Gene therapy is a kind of experimental treatment that is designed to fix faulty genetic material and help a patient fight off or recover from a disease. Now scientists have engineered the smallest-reported virus-like shell that can self-assemble. It could someday carry potentially therapeutic DNA or RNA and transfer it to human cells. The report appears in the Journal of the American Chemical Society.
The story of gene therapy is fraught with much hype and high-profile failures. But, hype and failures aside, it remains a promising route to treat a range of ailments, from rare genetic diseases to common conditions such as diabetes. Clinical trials to test various gene therapy treatments are underway. One possible approach is to copy the way viruses behave. When they infect people, viruses inject their genetic material into human cells. Artificial viruses have been engineered to mimic this step, but they tend to clump or are not uniform in size, which can hinder their effectiveness. Max Ryadnov and colleagues wanted to address these issues.
Rather than using full proteins, the researchers used short peptide sequences designed to assemble into tiny gene carriers, which are smaller than previously reported synthetic viruses and even naturally occurring viruses. Lab testing showed that their artificial viral shells were uniform in size and didn't clump. The particles could encase DNA or RNA and transfer the genetic material to human cells without harm. Depending on the introduced material, the recipient cells then either expressed a new protein or stopped expressing their own protein.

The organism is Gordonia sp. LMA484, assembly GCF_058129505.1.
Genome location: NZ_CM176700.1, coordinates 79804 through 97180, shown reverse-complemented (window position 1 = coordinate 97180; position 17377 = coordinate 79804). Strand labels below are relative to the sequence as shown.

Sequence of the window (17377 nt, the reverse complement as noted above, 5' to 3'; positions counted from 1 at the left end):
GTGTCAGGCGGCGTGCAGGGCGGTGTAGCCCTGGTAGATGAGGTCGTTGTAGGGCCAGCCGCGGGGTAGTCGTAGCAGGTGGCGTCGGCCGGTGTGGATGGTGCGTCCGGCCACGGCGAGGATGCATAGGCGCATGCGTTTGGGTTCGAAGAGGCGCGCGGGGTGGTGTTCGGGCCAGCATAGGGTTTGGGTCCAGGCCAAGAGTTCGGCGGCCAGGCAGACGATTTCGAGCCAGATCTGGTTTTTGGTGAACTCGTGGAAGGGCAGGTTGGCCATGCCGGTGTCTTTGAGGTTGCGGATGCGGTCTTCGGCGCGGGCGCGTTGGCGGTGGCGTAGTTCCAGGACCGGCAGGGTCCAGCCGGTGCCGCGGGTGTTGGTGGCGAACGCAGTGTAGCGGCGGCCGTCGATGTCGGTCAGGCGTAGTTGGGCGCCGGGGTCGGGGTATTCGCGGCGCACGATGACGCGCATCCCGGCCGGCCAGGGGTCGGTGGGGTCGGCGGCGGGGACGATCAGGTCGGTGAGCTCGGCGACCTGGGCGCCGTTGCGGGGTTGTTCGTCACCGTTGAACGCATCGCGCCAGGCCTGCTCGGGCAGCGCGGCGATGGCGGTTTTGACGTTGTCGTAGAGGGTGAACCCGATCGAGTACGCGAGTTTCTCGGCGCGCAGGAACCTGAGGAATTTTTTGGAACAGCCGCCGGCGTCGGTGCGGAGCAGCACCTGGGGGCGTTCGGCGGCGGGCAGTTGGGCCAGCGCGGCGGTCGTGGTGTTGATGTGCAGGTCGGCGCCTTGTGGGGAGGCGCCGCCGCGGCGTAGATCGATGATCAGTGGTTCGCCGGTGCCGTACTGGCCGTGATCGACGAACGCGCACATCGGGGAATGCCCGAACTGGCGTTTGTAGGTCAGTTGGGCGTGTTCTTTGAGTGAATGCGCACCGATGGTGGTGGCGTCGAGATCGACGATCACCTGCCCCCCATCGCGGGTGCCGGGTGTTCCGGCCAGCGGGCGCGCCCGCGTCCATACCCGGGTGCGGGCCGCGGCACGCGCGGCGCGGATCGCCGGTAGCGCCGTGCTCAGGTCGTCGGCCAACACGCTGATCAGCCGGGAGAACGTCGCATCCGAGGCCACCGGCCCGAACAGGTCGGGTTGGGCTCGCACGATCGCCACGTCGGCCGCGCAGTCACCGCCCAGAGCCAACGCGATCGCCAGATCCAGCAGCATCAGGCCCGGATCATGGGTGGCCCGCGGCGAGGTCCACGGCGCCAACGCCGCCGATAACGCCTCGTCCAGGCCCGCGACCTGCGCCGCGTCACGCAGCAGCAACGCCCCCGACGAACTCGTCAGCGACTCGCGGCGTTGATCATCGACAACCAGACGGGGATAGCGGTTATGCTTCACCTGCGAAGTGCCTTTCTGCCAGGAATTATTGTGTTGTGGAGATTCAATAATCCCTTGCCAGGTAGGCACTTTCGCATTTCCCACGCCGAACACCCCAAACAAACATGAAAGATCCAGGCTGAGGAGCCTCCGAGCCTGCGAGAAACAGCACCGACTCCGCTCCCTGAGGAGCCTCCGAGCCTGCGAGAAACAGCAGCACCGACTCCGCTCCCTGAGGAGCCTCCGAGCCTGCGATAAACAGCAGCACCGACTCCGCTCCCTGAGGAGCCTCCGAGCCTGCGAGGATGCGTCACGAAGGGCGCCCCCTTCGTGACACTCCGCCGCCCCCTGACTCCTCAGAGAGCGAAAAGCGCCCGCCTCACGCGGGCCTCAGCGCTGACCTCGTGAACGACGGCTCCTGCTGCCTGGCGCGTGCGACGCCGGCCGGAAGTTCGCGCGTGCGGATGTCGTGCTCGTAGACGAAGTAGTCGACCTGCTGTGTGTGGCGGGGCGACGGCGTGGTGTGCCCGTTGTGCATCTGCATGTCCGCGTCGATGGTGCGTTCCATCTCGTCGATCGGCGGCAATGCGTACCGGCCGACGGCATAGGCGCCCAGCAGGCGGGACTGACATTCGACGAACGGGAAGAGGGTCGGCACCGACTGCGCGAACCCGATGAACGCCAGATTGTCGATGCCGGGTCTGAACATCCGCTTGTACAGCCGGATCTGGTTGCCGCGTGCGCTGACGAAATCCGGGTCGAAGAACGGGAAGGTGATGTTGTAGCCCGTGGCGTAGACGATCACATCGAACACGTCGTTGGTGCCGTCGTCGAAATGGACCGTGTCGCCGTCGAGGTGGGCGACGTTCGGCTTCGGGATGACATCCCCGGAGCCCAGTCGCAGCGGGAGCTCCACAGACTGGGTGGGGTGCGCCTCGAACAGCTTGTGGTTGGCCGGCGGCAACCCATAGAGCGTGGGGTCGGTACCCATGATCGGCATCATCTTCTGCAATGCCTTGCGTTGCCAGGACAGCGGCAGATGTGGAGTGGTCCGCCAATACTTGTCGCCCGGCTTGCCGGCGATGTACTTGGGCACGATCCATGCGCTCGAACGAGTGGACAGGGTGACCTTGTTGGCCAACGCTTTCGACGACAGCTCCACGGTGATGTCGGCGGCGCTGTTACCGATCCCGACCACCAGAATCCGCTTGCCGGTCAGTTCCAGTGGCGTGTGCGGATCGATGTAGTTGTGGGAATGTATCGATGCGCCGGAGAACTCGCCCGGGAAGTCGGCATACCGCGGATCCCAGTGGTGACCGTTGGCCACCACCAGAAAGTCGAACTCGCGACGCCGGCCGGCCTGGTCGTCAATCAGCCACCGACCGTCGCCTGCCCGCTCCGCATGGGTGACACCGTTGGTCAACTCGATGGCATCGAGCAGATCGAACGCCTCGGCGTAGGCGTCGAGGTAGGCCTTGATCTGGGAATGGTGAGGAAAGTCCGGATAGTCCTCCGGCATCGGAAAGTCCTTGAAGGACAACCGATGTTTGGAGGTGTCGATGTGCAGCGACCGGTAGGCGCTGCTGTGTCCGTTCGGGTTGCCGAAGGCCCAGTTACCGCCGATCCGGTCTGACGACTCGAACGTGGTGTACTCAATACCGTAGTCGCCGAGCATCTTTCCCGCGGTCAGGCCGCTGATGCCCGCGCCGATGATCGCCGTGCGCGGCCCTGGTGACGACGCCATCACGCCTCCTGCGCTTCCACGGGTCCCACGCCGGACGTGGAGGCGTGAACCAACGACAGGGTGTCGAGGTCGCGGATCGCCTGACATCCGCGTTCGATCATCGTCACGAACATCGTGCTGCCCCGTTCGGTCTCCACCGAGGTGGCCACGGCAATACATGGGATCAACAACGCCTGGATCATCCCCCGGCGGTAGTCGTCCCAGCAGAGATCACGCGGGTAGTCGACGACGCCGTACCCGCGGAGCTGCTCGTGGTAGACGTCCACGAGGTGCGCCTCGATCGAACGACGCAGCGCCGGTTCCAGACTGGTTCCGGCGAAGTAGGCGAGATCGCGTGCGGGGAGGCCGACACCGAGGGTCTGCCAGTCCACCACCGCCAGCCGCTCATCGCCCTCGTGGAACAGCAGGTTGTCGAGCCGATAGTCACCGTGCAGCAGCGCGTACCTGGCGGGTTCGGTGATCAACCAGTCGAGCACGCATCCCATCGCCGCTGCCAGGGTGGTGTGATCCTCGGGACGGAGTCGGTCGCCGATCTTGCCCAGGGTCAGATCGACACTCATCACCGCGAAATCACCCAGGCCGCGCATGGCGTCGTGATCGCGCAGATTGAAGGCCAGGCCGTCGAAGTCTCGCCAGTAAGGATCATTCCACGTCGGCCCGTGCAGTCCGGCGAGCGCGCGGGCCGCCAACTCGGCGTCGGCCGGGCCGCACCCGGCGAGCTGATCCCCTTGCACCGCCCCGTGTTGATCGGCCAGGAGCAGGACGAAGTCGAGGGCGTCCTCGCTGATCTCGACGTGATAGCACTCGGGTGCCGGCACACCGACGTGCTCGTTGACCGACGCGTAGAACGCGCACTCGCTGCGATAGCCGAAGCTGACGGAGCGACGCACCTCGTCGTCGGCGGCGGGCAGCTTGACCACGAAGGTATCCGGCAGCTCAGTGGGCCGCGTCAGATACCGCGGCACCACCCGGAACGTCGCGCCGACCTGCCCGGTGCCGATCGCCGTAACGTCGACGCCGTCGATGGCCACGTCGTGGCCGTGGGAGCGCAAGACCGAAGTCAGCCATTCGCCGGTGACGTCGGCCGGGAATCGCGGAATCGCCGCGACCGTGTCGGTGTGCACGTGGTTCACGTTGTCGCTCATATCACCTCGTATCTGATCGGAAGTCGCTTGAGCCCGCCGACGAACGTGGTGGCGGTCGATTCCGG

Explore further: Self-Assembled Viruses
More information: James E. Noble et al. A De Novo Virus-Like Topology for Synthetic Virions, Journal of the American Chemical Society (2016). DOI: 10.1021/jacs.6b05751
A de novo topology of virus-like assembly is reported. The design is a trifaceted coiled-coil peptide helix, which self-assembles into ultrasmall, monodisperse, anionic virus-like shells that encapsulate and transfer both RNA and DNA into human cells. Unlike existing artificial systems, these shells share the same physical characteristics of viruses being anionic, nonaggregating, abundant, hollow, and uniform in size, while effectively mediating gene silencing and transgene expression. These are the smallest virus-like structures reported to date, both synthetic and native, with the ability to adapt and transfer small and large nucleic acids. The design thus offers a promising solution for engineering bespoke artificial viruses with desired functions.